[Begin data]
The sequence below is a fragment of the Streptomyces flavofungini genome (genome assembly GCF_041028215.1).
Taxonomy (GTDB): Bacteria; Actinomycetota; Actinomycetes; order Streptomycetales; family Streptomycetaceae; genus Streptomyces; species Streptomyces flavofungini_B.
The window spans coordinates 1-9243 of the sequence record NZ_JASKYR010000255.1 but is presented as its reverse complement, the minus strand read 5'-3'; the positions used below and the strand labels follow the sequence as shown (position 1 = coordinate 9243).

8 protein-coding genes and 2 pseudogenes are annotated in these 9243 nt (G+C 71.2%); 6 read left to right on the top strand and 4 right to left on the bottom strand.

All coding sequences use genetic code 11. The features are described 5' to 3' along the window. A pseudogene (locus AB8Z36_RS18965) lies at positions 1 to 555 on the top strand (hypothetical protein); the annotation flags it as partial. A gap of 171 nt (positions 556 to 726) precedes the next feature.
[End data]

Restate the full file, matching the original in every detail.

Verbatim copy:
The sequence below is a fragment of the Streptomyces flavofungini genome (genome assembly GCF_041028215.1).
Taxonomy (GTDB): Bacteria; Actinomycetota; Actinomycetes; order Streptomycetales; family Streptomycetaceae; genus Streptomyces; species Streptomyces flavofungini_B.
The window spans coordinates 1-9243 of the sequence record NZ_JASKYR010000255.1 but is presented as its reverse complement, the minus strand read 5'-3'; the positions used below and the strand labels follow the sequence as shown (position 1 = coordinate 9243).

8 protein-coding genes and 2 pseudogenes are annotated in these 9243 nt (G+C 71.2%); 6 read left to right on the top strand and 4 right to left on the bottom strand.

All coding sequences use genetic code 11. The features are described 5' to 3' along the window. A pseudogene (locus AB8Z36_RS18965) lies at positions 1 to 555 on the top strand (hypothetical protein); the annotation flags it as partial. A gap of 171 nt (positions 556 to 726) precedes the next feature.